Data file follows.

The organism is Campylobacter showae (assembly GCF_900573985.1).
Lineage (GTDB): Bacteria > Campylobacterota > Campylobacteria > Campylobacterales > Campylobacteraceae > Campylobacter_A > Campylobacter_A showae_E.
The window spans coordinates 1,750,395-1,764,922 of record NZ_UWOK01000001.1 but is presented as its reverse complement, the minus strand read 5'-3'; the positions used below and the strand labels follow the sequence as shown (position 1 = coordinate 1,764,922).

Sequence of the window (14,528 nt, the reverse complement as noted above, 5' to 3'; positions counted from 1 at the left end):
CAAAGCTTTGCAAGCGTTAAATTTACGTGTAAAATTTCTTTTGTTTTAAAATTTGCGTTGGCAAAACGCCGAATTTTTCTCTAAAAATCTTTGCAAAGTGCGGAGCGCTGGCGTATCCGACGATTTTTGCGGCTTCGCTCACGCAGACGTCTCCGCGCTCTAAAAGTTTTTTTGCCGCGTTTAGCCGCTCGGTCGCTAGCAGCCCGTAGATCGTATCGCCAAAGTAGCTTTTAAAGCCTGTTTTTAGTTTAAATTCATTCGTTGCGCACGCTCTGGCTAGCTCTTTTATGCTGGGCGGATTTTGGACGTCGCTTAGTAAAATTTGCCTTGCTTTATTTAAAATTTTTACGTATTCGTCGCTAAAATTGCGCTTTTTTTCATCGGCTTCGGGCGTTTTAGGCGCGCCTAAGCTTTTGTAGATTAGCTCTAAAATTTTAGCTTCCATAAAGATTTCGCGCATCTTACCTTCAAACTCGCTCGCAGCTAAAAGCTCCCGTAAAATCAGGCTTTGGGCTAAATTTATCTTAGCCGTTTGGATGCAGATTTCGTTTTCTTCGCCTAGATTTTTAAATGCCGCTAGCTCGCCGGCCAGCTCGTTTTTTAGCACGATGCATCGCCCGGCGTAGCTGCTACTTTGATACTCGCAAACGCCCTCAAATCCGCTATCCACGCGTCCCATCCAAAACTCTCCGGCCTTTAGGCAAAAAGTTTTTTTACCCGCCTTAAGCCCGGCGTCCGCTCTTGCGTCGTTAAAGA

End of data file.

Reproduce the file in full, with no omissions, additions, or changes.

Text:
The organism is Campylobacter showae (assembly GCF_900573985.1).
Lineage (GTDB): Bacteria > Campylobacterota > Campylobacteria > Campylobacterales > Campylobacteraceae > Campylobacter_A > Campylobacter_A showae_E.
The window spans coordinates 1,750,395-1,764,922 of record NZ_UWOK01000001.1 but is presented as its reverse complement, the minus strand read 5'-3'; the positions used below and the strand labels follow the sequence as shown (position 1 = coordinate 1,764,922).

Sequence of the window (14,528 nt, the reverse complement as noted above, 5' to 3'; positions counted from 1 at the left end):
CAAAGCTTTGCAAGCGTTAAATTTACGTGTAAAATTTCTTTTGTTTTAAAATTTGCGTTGGCAAAACGCCGAATTTTTCTCTAAAAATCTTTGCAAAGTGCGGAGCGCTGGCGTATCCGACGATTTTTGCGGCTTCGCTCACGCAGACGTCTCCGCGCTCTAAAAGTTTTTTTGCCGCGTTTAGCCGCTCGGTCGCTAGCAGCCCGTAGATCGTATCGCCAAAGTAGCTTTTAAAGCCTGTTTTTAGTTTAAATTCATTCGTTGCGCACGCTCTGGCTAGCTCTTTTATGCTGGGCGGATTTTGGACGTCGCTTAGTAAAATTTGCCTTGCTTTATTTAAAATTTTTACGTATTCGTCGCTAAAATTGCGCTTTTTTTCATCGGCTTCGGGCGTTTTAGGCGCGCCTAAGCTTTTGTAGATTAGCTCTAAAATTTTAGCTTCCATAAAGATTTCGCGCATCTTACCTTCAAACTCGCTCGCAGCTAAAAGCTCCCGTAAAATCAGGCTTTGGGCTAAATTTATCTTAGCCGTTTGGATGCAGATTTCGTTTTCTTCGCCTAGATTTTTAAATGCCGCTAGCTCGCCGGCCAGCTCGTTTTTTAGCACGATGCATCGCCCGGCGTAGCTGCTACTTTGATACTCGCAAACGCCCTCAAATCCGCTATCCACGCGTCCCATCCAAAACTCTCCGGCCTTTAGGCAAAAAGTTTTTTTACCCGCCTTAAGCCCGGCGTCCGCTCTTGCGTCGTTAAAGA